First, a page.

In the majority of situations, yes. However, if a child wishes,s/he should be able to attend services for their own faith. Discuss this with the child's social worker.
Will I ever get to see the children again?
Often foster parents do see the children after they leave their home. Sometimes foster and birth parents develop a positive relationship which continues after a child returns home. Some foster and adoptive parents remain part of each others’ lives. Some former foster parents babysit the child and attend family birthday parties. Older foster children may visit often and remain members of your family.
I know a child who I might want to live with me. What should I do?
If the child has brought into foster care or if you suspect she/he may be abused or neglected, call county Child Protective Services. In Sonoma County, call the hotline day or night at (707) 565-4300 or (800) 870-7064.
Can I place a foster child in day care?
Yes. By law, foster children may not stay home alone, except for some teenagers and for limited periods of time. Unfortunately, funding is not available to cover child care, although foster children are often eligible for subsidized child care programs.
The Redwood Empire Foster Parent Association provides some respite care funding to members who are Emergency Foster Parents. These foster parents may need to run errands, handle a family emergency or simply to take a break from the daily demands of parenting without having to pay for child care. Many of foster parents who get to know each other exchange child care between themselves.
Trained volunteers are needed to be approved by Sonoma County to provide respite care for foster parents. Financial arrangements are between the foster parent and the respite provider. Call (707) 565-4274 for information.
Why do I need to take classes before foster parenting?
The training and support helps make foster parenting a positive experience for you and your foster child. It is free of charge. Parenting a foster child is not the same as a birth child or stepchild. Most foster children and youth have been abandoned, abused or neglected and this trauma effects their emotions and behavior. Even infants are affected by their experiences, including those exposed to their mother’s substance abuse during pregnancy.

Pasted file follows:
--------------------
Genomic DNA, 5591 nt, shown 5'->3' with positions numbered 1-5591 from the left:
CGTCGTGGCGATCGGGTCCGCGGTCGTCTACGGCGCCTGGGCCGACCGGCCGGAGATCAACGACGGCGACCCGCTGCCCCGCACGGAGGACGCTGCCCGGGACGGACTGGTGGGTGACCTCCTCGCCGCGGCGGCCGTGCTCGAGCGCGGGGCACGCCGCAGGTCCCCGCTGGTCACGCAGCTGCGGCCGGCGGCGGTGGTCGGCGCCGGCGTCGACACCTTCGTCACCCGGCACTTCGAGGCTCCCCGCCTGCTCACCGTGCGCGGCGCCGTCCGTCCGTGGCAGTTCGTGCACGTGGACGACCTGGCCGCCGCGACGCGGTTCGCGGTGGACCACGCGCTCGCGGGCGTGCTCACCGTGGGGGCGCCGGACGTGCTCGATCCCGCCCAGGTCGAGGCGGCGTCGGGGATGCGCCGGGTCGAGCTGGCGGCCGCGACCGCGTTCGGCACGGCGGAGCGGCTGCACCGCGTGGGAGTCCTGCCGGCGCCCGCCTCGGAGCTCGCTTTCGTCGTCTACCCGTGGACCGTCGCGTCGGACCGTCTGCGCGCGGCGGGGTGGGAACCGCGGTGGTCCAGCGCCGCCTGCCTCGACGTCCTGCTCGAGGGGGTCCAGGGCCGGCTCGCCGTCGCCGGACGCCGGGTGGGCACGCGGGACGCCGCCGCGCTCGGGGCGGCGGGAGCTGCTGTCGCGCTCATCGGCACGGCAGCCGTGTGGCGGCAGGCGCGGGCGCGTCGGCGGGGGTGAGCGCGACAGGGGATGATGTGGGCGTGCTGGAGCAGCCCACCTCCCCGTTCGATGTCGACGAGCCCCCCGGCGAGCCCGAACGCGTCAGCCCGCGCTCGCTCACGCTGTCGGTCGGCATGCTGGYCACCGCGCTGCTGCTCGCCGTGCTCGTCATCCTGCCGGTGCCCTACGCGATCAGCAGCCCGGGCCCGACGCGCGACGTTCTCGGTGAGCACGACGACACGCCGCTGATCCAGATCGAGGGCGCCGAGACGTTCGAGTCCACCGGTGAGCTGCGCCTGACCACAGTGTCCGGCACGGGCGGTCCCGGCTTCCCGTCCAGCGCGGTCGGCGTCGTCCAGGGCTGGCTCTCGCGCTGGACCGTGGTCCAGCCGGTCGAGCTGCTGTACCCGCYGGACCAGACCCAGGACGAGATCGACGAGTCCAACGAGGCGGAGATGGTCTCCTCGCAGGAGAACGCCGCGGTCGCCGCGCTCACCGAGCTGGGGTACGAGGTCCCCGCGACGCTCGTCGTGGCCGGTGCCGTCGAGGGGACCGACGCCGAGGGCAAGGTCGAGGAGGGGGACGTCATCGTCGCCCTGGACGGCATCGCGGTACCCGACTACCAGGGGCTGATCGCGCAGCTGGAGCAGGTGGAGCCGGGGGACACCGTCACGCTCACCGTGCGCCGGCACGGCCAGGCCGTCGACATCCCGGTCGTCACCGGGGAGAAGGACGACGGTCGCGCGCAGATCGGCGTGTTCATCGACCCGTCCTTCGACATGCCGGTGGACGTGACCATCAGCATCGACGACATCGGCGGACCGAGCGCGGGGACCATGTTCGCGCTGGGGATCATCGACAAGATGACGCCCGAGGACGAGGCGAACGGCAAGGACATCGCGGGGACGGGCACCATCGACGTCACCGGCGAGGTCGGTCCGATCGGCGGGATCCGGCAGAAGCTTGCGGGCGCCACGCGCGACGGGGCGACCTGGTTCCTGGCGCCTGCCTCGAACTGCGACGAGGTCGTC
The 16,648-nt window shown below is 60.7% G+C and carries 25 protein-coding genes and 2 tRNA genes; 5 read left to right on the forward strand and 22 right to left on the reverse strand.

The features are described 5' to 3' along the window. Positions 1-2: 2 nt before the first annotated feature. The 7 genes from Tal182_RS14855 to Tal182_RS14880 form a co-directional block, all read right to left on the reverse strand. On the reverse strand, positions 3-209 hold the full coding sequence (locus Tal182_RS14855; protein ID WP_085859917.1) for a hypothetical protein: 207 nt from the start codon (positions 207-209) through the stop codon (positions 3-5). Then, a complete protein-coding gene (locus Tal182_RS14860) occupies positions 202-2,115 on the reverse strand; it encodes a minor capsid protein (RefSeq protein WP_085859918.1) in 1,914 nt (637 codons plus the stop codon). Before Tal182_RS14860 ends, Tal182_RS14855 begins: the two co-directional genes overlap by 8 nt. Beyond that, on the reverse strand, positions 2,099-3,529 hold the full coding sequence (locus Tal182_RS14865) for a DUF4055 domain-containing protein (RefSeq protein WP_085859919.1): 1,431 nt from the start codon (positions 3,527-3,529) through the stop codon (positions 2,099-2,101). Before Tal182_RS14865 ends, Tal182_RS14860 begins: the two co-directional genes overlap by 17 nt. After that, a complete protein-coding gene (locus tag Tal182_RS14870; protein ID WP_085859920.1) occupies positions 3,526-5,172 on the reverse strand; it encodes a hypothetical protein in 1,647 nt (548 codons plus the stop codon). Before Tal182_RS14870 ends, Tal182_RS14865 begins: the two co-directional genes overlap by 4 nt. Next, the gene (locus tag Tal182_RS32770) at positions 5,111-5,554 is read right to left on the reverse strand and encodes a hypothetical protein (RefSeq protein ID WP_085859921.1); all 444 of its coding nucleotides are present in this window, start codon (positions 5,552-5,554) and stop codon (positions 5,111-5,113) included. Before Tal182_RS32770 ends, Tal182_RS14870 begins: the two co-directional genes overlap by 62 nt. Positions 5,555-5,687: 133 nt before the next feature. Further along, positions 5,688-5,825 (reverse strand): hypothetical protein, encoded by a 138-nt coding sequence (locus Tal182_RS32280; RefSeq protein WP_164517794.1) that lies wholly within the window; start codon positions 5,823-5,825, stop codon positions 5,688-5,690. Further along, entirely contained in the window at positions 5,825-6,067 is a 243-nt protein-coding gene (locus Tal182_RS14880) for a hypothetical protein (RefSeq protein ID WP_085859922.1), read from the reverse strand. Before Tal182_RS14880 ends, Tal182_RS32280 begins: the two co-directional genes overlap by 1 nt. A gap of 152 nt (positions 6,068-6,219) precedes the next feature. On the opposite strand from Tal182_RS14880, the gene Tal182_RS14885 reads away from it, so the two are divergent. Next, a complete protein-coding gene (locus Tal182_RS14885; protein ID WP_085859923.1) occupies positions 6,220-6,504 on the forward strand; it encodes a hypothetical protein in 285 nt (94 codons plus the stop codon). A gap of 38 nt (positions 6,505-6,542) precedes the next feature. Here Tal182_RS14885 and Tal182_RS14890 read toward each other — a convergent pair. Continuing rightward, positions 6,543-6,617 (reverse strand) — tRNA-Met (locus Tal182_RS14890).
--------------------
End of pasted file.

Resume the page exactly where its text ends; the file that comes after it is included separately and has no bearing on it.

Foster parents help children manage their feelings about being separated from their families. You need to learn how to interact with the children’s birth families, and how to respond before and after children's visits with family. The pre-service training helps you prepare for these interactions.
It also helps you understand the child welfare court process and how to access helpful community resources. You'll meet some of the professionals you will work with, as well as experienced foster parents who can serve as mentors.
Each year after being approved by the State, foster parents also participate in eight hours of continuing education.
What safety requirements does my home have to meet?
All foster homes must meet state standards meant to ensure that they are comfortable, clean, safe, sanitary and in good repair. Foster homes must:
- Have a working smoke detector in the hallway outside each sleeping area.
- Secure lock up of firearms or weapons, with ammunition locked away separately.
- Make inaccessible to children: all dangerous items and toxic substances, including all medicines, garden and workshop chemicals, automotive fluids, household chemicals and most cleansers.
How these items are kept out of the children’s reach will depend on the ages of the children you care for and their abilities. Exceptions may be made to allow teenagers to have access to certain items. If the home has young children, electrical outlets should be covered and stairs must have gates. Balcony railings and most fences may not have uncovered spaces more than four inches across between the posts. Young children must be directly supervised by a responsible adult whenever they are outside unless there is a safe and properly fenced play area. Pools, hot tubs and other bodies of water must be safely fenced, or have a locked cover, in homes for children under age 10, or if there is an older child with special needs.
If hazards or concerns are noted during a home visit, the social worker will discuss options to ensure that your home meets safety standards. You are responsible for expenses to prepare your home. Discuss your plans with us before preparing your home for foster care.